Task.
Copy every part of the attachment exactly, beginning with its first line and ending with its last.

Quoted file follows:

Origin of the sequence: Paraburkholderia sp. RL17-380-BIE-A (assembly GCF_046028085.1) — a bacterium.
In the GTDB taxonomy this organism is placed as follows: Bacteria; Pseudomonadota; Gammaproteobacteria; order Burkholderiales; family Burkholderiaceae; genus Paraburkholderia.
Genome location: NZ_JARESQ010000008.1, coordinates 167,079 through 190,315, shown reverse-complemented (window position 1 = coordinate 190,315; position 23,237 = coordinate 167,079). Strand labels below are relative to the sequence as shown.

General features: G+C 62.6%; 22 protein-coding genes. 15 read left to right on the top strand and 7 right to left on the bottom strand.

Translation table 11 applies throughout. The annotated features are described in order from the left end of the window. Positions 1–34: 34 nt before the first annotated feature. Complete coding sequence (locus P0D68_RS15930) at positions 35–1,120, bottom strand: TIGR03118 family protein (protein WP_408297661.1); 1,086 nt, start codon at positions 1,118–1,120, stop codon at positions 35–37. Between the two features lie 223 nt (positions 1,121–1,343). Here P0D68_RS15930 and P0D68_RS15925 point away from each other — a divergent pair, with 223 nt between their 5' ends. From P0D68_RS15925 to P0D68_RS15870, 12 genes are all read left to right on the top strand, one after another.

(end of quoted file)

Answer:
Origin of the sequence: Paraburkholderia sp. RL17-380-BIE-A (assembly GCF_046028085.1) — a bacterium.
In the GTDB taxonomy this organism is placed as follows: Bacteria; Pseudomonadota; Gammaproteobacteria; order Burkholderiales; family Burkholderiaceae; genus Paraburkholderia.
Genome location: NZ_JARESQ010000008.1, coordinates 167,079 through 190,315, shown reverse-complemented (window position 1 = coordinate 190,315; position 23,237 = coordinate 167,079). Strand labels below are relative to the sequence as shown.

General features: G+C 62.6%; 22 protein-coding genes. 15 read left to right on the top strand and 7 right to left on the bottom strand.

Translation table 11 applies throughout. The annotated features are described in order from the left end of the window. Positions 1–34: 34 nt before the first annotated feature. Complete coding sequence (locus P0D68_RS15930) at positions 35–1,120, bottom strand: TIGR03118 family protein (protein WP_408297661.1); 1,086 nt, start codon at positions 1,118–1,120, stop codon at positions 35–37. Between the two features lie 223 nt (positions 1,121–1,343). Here P0D68_RS15930 and P0D68_RS15925 point away from each other — a divergent pair, with 223 nt between their 5' ends. From P0D68_RS15925 to P0D68_RS15870, 12 genes are all read left to right on the top strand, one after another.